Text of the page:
About ACAT

Who We Are

ACAT is a membership association of qualified and insured animal therapists. It provides its members with an important associating body and allows animal owners to find a practitioner that they can trust to treat their animal.

ACAT was established in 2002 to provide an associating body for students and graduates of the Institute of Complementary Animal Therapies (ICAT), a leader in the field of equine and canine massage therapy training courses. Although our history is closely associated with massage, many of our members have additional qualifications in other complementary and physical therapies so it was decided to open our membership up to practitioners with qualifications outside of massage with the aim of supporting a wider range of animal therapies.

Aims of ACAT

• To lead and support all members in developing and providing high quality innovative animal massage care.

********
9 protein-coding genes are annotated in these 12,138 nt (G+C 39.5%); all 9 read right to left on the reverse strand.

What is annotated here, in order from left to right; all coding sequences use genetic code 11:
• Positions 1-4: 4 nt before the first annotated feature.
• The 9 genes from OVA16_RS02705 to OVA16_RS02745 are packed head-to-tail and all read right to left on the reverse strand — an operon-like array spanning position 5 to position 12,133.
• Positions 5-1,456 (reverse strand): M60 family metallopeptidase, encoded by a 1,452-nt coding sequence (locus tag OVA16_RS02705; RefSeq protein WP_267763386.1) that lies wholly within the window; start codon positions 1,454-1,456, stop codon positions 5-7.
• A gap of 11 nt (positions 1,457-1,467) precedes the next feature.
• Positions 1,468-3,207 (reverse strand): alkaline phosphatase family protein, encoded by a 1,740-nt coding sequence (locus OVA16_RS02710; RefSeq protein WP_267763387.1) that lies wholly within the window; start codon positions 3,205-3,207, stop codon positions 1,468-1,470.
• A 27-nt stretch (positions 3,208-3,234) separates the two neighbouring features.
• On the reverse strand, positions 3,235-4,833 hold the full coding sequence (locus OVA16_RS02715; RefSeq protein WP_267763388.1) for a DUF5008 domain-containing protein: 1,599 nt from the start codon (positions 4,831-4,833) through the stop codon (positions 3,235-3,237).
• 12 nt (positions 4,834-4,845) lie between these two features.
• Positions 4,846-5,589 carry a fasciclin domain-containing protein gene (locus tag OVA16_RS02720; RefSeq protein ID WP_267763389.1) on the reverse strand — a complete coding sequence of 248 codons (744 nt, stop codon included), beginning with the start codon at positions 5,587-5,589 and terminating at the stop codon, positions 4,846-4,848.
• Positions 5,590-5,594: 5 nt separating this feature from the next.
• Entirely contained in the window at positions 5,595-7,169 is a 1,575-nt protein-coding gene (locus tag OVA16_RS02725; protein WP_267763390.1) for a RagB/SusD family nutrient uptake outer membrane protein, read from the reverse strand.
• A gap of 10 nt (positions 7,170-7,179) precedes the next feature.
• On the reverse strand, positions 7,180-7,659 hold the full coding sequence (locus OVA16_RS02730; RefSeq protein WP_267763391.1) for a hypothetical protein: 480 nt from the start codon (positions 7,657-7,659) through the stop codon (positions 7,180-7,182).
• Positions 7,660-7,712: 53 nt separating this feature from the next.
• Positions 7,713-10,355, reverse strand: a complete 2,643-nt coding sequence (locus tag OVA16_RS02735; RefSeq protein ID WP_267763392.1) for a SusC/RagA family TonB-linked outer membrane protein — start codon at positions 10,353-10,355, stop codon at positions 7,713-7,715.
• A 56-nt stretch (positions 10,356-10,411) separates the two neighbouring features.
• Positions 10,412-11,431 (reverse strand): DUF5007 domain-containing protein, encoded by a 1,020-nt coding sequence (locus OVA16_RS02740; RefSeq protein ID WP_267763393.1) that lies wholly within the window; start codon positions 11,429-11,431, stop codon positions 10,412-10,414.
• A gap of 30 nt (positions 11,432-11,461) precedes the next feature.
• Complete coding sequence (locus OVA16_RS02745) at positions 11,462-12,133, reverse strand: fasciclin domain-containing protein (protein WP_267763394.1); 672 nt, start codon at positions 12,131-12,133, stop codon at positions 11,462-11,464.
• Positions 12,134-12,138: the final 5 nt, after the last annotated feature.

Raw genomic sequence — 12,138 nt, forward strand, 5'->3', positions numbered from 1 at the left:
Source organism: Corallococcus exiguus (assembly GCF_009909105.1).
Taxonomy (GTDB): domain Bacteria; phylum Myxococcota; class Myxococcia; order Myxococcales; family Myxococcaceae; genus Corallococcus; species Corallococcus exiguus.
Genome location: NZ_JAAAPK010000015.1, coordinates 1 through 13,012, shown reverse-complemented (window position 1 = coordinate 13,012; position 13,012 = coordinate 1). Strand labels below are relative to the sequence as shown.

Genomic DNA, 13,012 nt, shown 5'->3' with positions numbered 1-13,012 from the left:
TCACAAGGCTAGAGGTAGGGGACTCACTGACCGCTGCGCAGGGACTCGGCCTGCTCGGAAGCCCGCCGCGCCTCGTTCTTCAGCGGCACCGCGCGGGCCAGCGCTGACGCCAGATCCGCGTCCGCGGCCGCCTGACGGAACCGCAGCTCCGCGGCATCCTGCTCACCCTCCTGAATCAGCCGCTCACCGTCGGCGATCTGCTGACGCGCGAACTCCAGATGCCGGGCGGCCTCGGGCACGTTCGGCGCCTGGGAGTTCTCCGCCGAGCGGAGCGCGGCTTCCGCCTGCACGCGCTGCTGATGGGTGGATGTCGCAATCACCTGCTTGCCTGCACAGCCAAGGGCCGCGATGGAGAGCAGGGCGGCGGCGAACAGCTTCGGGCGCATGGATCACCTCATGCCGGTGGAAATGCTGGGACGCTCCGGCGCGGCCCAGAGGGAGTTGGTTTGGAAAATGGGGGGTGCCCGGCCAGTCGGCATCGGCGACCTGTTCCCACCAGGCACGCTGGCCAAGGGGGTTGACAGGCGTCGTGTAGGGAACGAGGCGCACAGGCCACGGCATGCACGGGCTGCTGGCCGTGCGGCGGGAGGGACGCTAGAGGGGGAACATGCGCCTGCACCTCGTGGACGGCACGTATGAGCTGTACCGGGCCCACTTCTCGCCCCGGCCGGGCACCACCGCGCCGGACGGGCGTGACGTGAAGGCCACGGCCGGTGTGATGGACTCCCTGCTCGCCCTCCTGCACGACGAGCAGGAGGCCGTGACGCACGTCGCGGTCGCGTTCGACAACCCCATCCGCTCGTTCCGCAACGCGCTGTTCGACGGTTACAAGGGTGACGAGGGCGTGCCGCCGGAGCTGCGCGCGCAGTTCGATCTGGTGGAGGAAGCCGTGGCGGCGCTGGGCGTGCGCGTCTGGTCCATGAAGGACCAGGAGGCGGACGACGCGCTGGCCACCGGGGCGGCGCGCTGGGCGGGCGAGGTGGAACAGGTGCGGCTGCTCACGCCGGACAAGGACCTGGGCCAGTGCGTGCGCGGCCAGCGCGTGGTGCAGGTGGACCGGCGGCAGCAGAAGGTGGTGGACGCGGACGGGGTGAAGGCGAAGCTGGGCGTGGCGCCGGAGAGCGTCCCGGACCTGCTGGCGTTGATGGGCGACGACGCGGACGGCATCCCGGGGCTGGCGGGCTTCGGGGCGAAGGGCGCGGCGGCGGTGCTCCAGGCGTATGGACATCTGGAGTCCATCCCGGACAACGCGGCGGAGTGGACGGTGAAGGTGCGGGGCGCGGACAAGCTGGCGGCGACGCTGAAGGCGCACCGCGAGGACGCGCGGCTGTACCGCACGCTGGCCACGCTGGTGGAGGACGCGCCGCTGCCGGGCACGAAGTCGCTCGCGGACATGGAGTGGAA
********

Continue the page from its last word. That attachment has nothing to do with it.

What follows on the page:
• To raise the profile of the profession.

• To protect and further advance the interests and working lives of our members.

• To promote good practice amongst our members.

• To set appropriate standards of training and practice .

• To provide accreditation of courses that meet ACAT standards.

• To provide continual professional development seminars/training.

• To provide the public with a register of approved practitioner members.

What is Complementary Animal Therapy?

Complementary animal therapies are any kind of physical therapy that supports and 'complements' the work of a veterinarian. Historically, ACAT has been an association for equine and canine massage therapists, but we have extended our membership to other complementary therapies including but not limited to, physiotherapy, chiropractic, osteopathy and other soft tissue or joint manipulative therapies as well as other healing therapies.

All complementary animal therapists, of any discipline, must adhere to the Veterinary Act 1966 and gain veterinary permission before treating an animal.

ACAT supports a wide range of complementary therapies but the roots of the association lie with equine and canine massage.

Other Complementary Therapies